The World Health Organization (WHO) is coming under criticism after recently releasing a new manual that urges worldwide abortion-on-demand and the subsequent disposal of babies as “waste,” which includes flushing their blood into the sewer.
The manual, the second of its kind, entitled Safe Abortion: Technical and Policy Guidance for Health Systems, explains that the organization wants all restrictions to abortion removed worldwide.
“Regulatory, policy and programmatic barriers that hinder access to and timely provision of safe abortion care should be removed,” it reads. “An enabling regulatory and policy environment is needed to ensure that every woman who is legally eligible has ready access to safe abortion care. Policies should be geared to respecting, protecting and fulfilling the human rights of women, to achieving positive health outcomes for women, to providing good-quality contraceptive information and services, and to meeting the particular needs of poor women, adolescents, rape survivors and women living with HIV.”
“A woman seeking an abortion is an autonomous adult,” the document continues. “Autonomy means that mentally-competent adults do not require the authorization of any third party, such as a husband, partner, parent or guardian, to access a health service.”
The WHO outlines that unlimited abortion access should also apply to adolescents — without any say from mom or dad.
“Adolescents may be deterred from going to needed health services if they think they will be required to get permission from their parents or guardians, which increases the likelihood of them going to clandestine abortion providers,” it states. “Health-care providers should therefore be trained to inform, counsel and treat adolescents according to their evolving capacities to understand the treatment and care options being offered, and not according to an arbitrary age cut-off information. Adolescents deemed mature enough to receive counselling without the presence of a parent or other person are entitled to privacy, and may request confidential services and treatment.”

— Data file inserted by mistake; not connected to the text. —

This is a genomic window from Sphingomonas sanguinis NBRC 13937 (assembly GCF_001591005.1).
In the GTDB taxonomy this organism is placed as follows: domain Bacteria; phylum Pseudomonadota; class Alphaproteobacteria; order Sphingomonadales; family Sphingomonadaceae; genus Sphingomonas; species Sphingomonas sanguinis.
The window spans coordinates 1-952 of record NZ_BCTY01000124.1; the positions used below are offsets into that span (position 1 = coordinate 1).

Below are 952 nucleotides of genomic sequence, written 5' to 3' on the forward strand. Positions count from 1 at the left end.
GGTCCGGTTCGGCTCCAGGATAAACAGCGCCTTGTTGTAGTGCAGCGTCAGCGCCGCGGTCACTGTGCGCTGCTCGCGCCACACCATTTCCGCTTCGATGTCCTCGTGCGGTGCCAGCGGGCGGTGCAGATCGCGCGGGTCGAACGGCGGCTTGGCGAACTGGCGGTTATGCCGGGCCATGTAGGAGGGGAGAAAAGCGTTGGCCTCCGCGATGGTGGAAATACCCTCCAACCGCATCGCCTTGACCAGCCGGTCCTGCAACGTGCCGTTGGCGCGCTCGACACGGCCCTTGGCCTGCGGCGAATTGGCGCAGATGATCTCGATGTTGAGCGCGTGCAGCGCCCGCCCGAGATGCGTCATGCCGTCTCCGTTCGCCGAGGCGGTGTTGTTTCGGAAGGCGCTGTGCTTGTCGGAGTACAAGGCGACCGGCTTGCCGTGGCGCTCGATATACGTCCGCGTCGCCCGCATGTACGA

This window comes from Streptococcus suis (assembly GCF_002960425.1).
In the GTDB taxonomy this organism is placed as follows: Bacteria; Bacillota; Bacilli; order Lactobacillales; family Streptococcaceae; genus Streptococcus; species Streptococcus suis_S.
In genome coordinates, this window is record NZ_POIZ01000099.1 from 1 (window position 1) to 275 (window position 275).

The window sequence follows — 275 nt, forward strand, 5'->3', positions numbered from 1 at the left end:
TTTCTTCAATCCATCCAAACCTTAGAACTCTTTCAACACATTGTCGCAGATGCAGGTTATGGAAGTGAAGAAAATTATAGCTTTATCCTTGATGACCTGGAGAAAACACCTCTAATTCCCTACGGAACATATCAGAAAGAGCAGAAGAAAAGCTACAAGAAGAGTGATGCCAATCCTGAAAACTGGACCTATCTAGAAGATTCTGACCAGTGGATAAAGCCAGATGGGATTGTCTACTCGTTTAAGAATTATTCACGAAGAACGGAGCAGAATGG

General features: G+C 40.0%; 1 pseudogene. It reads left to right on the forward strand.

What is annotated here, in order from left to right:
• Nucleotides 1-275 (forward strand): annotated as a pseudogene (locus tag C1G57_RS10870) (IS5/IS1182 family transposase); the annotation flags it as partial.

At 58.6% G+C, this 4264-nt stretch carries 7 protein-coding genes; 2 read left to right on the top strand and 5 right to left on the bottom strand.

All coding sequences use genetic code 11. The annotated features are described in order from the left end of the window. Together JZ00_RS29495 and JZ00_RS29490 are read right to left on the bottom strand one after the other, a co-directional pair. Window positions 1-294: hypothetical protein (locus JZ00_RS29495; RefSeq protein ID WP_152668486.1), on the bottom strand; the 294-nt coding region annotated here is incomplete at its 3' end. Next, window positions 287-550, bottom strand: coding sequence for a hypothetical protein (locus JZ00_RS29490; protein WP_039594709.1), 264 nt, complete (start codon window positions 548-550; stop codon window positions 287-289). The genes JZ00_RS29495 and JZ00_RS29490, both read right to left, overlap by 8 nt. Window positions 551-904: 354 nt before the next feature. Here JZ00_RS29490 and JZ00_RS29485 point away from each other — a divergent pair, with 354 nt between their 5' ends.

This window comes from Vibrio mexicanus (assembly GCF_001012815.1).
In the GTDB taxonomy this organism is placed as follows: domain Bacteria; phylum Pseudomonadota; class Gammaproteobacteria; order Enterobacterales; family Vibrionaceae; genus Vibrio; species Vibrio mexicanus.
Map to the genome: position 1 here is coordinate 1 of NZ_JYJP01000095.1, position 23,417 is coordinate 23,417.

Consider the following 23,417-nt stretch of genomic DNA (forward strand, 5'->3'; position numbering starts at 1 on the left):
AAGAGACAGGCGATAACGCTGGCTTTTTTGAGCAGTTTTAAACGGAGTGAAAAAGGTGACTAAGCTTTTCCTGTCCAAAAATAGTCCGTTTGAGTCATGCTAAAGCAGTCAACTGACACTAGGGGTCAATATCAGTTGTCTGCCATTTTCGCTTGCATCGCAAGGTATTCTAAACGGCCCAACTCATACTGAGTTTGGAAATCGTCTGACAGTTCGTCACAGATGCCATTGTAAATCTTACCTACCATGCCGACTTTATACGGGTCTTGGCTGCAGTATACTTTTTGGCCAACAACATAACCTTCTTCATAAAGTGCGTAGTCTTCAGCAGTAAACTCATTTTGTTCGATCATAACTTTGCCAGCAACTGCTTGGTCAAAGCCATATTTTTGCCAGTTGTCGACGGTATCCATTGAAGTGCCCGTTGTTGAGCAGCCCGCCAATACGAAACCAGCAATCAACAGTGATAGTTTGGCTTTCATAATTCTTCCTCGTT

In addition to explaining its beliefs about abortion, the WHO also extensively outlines how it recommends that an abortion be performed.
“The recommended surgical method is D&E, using vacuum aspiration and forceps,” it states regarding first trimester abortions.
Vacuum aspiration is a procedure where the unborn baby is forcefully sucked out of the uterus with a vaccum-like device, which usually results in the removal of parts of the baby’s arm or leg, or even his or her head. At times, the baby’s organs may also be exposed due to the force of the device. The doctor then removes the baby with forceps, and scrapes the walls of the uterus to ensure that none of the baby’s body parts remain in the mother.
The method is the current standard surgical procedure for first trimester abortions in the United States.
“Depending on the duration of pregnancy, abortion with vacuum aspiration takes from 3 to 10 minutes to complete and can be performed on an outpatient basis, using analgesics and/or local anesthesia,” the manual states.
For second and third trimester abortions, the WHO recommends dilation and evacuation, in which the baby’s heart is stopped, the mother’s cervix is dilated and the baby is then removed piece by piece. According to reports, the abortionist assembles the baby’s body parts on a tray to ensure that nothing was left behind.